Trudeau is not starting from scratch. And he and his government do not have to carry the burden alone. Business and the education and tourism sectors all help shape foreign perceptions of a country. Not all are doing a good job.
Canada has a generally positive image. When IPSOS asked people in 25 countries last year which country was a force for good in the world, Canada came out on top. Yet this image is often dated and a bit fuzzy. When I travelled around Europe as a foreign correspondent in the 1990s, people often asked about Prime Minister Pierre Elliott Trudeau, even though he had left office at least a decade earlier. Kasi Rao, head of the Canada-India Business Council, says Indians are aware that Canada has natural resources and commodities. Less well known, he says, is that Canada is a place “where ideas and innovation matters.” That is a serious shortcoming for a country that wants to be a global player in artificial intelligence and other technology.
In a study done a few years ago, researchers asked 6,000 people around the world to list four products or companies they associated with a country. Respondents had no trouble with countries like the US, Japan and even Sweden (naming, for example, Coca-Cola, Toyota, IKEA, Ericsson, etc.). But only a few could come up with even two products from Canada, and they tended to be generic, like lumber, wheat and fish.
Business bears some of the blame for this lack of awareness. Some of the country’s biggest firms and best-known brands travel the world cloaked in anonymity, as if they were a little bit ashamed of their Canadian roots. Try figuring out the home base of companies like Lululemon, Manulife and Magna International or tech firms like Blackberry and Shopify by looking at the home page on their websites. There is nary a maple leaf in sight. Lululemon sounds downright dismissive on its page about its history when it says: “While Vancouver, Canada is where you can trace our beginnings, our global community is where you’ll find our soul.” Canada Goose is an exception to this rule, boasting of its Canadian roots and location. It helps that its product, luxury parkas, fits neatly with the image of the Great White North. Dani Reiss, its president, says other companies could and should be capitalizing on Canada’s positive image. He speculates that some of them “would rather people thought they were American, because from a business point of view they think that sounds bigger or more serious.”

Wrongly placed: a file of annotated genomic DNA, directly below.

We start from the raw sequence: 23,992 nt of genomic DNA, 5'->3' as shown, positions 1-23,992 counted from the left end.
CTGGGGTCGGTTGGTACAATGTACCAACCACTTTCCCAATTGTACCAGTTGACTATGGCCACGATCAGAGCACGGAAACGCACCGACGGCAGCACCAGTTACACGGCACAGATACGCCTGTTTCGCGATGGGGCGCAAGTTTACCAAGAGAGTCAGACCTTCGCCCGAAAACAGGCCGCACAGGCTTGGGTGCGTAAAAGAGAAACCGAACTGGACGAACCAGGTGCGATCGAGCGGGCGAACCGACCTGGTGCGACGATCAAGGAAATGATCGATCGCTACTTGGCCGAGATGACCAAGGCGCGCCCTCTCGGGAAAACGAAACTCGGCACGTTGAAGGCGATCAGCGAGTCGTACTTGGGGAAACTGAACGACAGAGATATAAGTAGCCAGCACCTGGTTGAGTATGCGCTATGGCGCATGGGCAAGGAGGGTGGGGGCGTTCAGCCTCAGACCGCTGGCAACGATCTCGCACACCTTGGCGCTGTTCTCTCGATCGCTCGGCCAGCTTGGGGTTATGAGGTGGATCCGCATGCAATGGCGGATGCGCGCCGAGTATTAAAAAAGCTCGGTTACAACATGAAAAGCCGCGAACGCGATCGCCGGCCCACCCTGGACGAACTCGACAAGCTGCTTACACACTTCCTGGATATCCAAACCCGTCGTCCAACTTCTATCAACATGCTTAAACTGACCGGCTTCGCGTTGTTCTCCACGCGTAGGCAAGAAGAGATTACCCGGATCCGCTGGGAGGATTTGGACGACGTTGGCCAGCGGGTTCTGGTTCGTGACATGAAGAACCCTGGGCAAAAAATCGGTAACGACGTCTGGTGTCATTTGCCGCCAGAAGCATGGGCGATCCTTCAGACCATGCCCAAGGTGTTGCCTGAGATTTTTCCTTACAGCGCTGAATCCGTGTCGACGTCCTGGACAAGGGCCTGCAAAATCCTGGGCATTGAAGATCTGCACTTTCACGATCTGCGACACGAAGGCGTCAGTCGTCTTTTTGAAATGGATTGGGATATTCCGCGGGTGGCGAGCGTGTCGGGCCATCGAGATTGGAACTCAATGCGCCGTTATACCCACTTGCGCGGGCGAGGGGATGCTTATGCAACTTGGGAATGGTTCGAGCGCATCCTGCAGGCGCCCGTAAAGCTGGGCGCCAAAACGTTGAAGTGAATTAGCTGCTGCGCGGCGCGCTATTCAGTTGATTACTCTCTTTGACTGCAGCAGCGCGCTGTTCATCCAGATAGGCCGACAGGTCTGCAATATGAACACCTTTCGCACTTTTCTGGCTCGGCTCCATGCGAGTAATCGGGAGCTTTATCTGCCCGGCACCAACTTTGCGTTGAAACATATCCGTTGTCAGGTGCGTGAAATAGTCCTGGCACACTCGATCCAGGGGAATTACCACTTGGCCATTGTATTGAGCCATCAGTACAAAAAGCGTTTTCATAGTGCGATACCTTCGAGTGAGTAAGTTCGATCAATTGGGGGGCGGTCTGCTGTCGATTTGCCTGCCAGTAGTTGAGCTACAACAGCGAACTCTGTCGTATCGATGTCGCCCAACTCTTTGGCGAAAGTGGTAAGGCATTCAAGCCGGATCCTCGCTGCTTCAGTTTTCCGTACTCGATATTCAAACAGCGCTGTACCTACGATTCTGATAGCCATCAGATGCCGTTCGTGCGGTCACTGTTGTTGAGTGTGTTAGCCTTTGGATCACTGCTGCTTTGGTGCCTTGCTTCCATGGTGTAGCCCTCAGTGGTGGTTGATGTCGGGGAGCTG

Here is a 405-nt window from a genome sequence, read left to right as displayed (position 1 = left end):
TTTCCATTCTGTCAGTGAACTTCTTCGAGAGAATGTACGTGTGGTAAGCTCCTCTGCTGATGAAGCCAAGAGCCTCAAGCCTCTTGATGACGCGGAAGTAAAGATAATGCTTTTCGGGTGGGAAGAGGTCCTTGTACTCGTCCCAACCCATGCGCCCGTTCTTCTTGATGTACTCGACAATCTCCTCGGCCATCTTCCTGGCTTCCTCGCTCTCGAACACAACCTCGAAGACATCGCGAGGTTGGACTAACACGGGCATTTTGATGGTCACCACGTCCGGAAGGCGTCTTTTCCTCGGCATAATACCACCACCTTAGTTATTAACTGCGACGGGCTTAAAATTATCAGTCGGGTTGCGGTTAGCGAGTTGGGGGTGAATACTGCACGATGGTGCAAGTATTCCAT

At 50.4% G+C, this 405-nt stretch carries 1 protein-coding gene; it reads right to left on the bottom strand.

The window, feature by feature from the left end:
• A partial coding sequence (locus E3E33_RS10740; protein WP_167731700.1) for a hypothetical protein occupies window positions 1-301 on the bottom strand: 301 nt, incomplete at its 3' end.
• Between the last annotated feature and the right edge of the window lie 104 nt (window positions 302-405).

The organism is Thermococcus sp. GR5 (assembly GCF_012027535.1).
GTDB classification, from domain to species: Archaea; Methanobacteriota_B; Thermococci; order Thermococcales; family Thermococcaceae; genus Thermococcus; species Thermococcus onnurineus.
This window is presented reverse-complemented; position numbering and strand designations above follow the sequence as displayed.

Flying under the radar internationally can be a dangerous thing, as Canada found out when Trump declared he planned to rip up the North American Free Trade Agreement. It was Mexico, not Canada, that consumed most of Washington’s attention through the painful renegotiation of the trilateral trade deal. Canadian governments and firms expended a huge amount of effort just to persuade Americans that Canada is an important trading partner. For a while it was touch and go whether the US would proceed with Mexico alone, leaving Canada on the sidelines. A little more boastfulness by companies in advance of the negotiations might have narrowed this knowledge gap.